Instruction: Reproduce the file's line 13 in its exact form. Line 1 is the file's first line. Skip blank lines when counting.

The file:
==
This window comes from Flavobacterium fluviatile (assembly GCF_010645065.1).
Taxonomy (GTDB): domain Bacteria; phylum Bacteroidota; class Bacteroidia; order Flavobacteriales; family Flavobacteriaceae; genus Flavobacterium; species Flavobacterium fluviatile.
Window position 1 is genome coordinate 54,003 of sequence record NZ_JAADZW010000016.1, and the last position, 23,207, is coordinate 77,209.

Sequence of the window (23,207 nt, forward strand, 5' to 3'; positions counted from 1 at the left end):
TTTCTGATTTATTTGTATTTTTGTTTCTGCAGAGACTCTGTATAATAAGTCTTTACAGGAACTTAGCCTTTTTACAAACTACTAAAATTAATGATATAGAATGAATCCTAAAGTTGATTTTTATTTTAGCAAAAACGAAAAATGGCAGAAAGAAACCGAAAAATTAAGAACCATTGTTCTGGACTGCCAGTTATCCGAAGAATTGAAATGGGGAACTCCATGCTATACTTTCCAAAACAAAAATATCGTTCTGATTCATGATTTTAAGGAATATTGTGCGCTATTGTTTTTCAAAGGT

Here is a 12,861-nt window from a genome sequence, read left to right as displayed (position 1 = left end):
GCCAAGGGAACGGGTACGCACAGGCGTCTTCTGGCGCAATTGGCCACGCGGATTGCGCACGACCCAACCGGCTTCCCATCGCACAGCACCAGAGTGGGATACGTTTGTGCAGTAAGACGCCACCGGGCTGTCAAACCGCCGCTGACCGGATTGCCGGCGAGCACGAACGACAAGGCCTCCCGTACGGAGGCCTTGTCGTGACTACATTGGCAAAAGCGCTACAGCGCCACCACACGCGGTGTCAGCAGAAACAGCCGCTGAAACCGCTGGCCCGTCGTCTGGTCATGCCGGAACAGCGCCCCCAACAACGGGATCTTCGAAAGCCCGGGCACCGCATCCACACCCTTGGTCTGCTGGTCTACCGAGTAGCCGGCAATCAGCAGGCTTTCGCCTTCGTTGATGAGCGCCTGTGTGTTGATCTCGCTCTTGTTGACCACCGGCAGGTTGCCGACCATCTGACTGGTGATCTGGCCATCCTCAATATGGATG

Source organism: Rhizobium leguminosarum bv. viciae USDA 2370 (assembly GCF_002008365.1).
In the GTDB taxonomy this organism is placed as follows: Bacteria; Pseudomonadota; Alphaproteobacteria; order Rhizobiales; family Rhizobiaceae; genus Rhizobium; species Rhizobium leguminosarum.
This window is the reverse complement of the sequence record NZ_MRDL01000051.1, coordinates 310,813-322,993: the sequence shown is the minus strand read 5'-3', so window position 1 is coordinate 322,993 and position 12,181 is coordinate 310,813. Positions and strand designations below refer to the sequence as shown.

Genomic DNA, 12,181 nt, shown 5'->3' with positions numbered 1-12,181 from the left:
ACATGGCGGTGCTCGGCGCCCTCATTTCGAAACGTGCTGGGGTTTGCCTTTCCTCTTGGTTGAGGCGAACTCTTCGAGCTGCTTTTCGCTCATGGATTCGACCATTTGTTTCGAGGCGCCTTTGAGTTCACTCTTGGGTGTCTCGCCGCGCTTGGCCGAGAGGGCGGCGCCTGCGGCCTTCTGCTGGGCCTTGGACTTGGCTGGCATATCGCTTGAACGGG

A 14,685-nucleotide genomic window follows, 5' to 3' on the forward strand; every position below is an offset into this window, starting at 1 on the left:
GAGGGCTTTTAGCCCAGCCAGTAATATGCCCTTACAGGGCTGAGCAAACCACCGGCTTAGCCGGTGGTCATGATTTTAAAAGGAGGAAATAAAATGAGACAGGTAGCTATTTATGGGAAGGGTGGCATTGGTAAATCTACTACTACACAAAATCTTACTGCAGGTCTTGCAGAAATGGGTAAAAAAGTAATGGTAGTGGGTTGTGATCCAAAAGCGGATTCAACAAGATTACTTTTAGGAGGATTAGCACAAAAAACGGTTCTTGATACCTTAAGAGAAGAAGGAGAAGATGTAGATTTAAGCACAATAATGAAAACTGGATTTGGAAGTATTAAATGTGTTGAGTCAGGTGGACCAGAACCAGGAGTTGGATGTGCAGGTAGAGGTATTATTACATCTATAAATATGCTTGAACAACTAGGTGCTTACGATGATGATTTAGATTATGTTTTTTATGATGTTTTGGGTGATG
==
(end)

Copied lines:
A 14,685-nucleotide genomic window follows, 5' to 3' on the forward strand; every position below is an offset into this window, starting at 1 on the left: